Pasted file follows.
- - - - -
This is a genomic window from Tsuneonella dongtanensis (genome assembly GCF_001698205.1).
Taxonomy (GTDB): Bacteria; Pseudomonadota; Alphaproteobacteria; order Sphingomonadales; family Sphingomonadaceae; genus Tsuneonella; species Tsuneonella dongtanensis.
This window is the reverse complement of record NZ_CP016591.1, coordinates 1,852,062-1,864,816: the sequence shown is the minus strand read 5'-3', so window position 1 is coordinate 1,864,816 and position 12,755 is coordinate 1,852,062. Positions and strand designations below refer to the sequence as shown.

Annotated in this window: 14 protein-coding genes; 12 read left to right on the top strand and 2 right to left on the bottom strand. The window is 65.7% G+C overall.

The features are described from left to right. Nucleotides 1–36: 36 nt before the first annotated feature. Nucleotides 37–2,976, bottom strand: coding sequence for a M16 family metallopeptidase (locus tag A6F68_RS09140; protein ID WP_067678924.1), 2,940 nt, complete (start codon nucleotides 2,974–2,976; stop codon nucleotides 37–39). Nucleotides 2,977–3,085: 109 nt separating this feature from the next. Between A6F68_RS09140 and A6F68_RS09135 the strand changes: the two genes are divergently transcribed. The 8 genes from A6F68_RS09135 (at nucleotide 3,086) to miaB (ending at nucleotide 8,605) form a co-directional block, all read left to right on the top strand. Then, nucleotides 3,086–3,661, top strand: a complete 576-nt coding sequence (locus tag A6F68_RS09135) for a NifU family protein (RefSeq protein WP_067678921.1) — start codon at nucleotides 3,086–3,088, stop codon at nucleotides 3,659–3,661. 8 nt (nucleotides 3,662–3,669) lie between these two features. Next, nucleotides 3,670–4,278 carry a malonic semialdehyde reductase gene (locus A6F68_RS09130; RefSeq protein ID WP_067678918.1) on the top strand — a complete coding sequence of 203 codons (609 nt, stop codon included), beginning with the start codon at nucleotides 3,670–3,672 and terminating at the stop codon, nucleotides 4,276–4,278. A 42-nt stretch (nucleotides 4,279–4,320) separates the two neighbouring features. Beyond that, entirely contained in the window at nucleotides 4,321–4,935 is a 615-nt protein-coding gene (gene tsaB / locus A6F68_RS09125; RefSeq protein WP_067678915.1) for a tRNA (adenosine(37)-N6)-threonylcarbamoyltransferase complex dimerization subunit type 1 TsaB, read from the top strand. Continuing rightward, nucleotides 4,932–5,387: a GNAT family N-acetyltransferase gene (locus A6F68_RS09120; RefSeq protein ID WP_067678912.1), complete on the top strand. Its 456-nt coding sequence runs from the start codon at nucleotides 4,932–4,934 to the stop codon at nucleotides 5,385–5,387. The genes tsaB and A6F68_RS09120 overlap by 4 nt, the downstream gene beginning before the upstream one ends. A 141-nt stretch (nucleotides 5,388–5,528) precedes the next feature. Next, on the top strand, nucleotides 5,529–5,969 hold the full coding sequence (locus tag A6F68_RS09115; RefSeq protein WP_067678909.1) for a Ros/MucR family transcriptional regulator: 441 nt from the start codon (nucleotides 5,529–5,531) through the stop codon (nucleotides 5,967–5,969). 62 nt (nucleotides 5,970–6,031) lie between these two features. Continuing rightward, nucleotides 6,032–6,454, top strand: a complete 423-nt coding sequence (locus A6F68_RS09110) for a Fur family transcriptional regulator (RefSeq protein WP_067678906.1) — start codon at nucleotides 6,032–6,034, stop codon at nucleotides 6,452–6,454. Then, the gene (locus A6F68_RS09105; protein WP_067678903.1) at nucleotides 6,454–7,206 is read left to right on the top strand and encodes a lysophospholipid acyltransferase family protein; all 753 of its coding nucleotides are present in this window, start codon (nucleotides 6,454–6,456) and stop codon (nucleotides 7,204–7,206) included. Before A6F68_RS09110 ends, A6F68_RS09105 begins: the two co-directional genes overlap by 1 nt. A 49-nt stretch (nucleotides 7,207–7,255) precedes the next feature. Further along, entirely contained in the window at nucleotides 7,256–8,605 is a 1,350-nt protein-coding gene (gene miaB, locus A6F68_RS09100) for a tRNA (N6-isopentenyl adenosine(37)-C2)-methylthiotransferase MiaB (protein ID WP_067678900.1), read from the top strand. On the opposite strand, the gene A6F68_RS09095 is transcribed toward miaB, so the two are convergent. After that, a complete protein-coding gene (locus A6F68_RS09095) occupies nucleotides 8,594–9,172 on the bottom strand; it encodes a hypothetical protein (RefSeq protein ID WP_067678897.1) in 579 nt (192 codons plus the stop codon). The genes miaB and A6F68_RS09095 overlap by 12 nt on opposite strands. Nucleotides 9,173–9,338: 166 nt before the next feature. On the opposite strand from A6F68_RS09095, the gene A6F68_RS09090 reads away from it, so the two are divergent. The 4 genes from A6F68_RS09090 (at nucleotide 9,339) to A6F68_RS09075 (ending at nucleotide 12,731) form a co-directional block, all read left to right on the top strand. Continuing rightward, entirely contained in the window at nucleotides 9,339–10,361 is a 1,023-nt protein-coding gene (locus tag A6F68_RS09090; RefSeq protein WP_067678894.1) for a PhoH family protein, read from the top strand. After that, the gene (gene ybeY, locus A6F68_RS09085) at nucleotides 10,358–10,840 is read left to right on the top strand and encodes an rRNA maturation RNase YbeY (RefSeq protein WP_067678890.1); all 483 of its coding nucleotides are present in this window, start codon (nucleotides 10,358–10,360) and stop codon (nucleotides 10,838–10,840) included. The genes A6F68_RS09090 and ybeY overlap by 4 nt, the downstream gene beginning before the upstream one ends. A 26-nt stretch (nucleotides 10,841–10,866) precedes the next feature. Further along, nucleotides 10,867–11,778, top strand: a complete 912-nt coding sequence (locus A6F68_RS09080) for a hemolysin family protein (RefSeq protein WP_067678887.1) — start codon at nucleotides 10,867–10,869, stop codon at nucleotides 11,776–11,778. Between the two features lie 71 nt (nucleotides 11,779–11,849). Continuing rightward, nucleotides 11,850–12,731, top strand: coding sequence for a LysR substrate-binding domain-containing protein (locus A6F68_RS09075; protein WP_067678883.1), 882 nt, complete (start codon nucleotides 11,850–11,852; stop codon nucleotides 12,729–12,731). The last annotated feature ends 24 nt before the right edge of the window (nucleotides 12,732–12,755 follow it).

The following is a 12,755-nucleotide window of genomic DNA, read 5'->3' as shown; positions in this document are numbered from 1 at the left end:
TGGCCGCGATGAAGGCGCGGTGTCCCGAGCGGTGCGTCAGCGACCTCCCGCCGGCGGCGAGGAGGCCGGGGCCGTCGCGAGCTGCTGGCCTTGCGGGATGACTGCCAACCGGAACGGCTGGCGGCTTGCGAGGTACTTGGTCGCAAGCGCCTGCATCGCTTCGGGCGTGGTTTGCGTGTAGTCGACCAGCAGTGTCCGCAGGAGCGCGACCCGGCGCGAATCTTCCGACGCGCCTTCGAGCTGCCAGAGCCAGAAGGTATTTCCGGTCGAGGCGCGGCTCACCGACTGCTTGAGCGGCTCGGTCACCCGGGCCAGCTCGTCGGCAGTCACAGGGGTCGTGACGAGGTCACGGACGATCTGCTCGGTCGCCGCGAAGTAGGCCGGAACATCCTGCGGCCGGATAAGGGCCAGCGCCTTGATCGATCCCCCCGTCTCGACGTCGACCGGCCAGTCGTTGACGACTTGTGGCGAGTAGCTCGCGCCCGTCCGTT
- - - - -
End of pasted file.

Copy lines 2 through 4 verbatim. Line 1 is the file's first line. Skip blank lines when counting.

Taxonomy (GTDB): Bacteria; Pseudomonadota; Alphaproteobacteria; order Sphingomonadales; family Sphingomonadaceae; genus Tsuneonella; species Tsuneonella dongtanensis.
This window is the reverse complement of record NZ_CP016591.1, coordinates 1,852,062-1,864,816: the sequence shown is the minus strand read 5'-3', so window position 1 is coordinate 1,864,816 and position 12,755 is coordinate 1,852,062. Positions and strand designations below refer to the sequence as shown.

Annotated in this window: 14 protein-coding genes; 12 read left to right on the top strand and 2 right to left on the bottom strand. The window is 65.7% G+C overall.